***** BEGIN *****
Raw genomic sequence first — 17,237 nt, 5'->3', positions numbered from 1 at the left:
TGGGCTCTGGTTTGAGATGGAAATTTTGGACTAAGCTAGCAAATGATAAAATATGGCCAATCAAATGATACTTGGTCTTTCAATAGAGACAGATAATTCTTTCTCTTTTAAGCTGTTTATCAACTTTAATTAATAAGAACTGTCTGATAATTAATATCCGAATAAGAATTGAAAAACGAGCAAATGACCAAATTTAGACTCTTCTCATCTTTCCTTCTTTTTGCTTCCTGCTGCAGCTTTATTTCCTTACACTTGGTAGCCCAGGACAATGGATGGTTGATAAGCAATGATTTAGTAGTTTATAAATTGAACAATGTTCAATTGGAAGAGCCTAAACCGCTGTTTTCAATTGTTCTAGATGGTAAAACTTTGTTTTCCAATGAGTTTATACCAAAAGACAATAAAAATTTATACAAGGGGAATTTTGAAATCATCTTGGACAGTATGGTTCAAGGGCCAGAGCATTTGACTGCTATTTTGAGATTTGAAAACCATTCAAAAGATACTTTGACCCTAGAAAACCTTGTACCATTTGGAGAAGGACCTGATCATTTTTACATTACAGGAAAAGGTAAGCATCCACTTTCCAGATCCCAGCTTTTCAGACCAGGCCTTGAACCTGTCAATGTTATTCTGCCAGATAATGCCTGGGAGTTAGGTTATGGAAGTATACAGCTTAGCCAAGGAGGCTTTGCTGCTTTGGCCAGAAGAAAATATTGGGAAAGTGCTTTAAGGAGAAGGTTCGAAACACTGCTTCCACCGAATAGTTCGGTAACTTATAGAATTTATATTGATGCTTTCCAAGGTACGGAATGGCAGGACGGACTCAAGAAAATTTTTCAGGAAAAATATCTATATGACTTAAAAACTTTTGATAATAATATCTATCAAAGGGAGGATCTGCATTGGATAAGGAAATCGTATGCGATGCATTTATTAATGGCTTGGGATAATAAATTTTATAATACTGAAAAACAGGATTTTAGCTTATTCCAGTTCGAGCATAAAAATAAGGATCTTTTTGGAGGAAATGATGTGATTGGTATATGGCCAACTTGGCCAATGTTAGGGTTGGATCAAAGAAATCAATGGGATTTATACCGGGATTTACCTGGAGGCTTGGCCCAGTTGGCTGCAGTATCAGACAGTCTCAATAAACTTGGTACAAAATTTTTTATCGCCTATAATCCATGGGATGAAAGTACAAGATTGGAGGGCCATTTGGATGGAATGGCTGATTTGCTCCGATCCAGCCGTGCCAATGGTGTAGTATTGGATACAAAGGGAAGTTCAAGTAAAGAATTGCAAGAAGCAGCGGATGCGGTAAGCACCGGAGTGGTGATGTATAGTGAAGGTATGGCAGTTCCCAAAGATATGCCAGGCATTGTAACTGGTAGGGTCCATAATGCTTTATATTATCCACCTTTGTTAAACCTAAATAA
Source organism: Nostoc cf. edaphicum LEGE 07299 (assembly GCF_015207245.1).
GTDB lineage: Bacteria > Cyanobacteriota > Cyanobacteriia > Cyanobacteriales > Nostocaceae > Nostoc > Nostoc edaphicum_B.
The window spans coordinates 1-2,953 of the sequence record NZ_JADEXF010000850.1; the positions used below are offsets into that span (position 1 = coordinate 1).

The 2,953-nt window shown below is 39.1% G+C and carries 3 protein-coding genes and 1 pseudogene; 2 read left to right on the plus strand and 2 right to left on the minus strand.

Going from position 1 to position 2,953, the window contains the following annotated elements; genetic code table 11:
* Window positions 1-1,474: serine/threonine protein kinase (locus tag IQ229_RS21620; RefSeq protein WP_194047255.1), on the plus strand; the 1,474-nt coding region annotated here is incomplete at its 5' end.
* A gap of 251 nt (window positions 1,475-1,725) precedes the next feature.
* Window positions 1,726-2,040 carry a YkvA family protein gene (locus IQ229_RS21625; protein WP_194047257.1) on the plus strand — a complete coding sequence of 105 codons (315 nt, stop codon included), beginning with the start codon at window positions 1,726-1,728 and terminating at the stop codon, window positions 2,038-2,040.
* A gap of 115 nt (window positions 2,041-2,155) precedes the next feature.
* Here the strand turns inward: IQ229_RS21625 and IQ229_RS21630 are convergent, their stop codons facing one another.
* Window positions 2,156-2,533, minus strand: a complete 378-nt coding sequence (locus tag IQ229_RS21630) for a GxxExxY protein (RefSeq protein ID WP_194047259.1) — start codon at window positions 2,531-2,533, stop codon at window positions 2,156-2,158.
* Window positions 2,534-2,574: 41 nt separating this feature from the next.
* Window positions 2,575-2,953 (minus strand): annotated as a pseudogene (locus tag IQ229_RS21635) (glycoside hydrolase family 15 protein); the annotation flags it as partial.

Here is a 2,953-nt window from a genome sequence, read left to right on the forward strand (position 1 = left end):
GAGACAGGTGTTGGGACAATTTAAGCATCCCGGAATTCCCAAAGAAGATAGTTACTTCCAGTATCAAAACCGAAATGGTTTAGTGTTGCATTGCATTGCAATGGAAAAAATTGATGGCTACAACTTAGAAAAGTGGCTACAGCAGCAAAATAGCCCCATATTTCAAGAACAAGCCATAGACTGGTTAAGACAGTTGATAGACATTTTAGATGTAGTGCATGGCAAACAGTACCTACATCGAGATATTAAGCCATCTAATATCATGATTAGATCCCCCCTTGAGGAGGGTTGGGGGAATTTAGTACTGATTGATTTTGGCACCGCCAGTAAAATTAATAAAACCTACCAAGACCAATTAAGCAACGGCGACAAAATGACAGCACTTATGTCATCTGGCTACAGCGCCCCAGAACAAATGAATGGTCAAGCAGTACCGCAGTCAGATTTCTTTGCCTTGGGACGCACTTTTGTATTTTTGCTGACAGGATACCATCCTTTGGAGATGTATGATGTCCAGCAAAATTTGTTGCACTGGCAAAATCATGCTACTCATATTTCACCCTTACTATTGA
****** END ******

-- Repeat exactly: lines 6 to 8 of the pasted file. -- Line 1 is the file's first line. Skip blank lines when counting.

The 2,953-nt window shown below is 39.1% G+C and carries 3 protein-coding genes and 1 pseudogene; 2 read left to right on the plus strand and 2 right to left on the minus strand.

Going from position 1 to position 2,953, the window contains the following annotated elements; genetic code table 11:
* Window positions 1-1,474: serine/threonine protein kinase (locus tag IQ229_RS21620; RefSeq protein WP_194047255.1), on the plus strand; the 1,474-nt coding region annotated here is incomplete at its 5' end.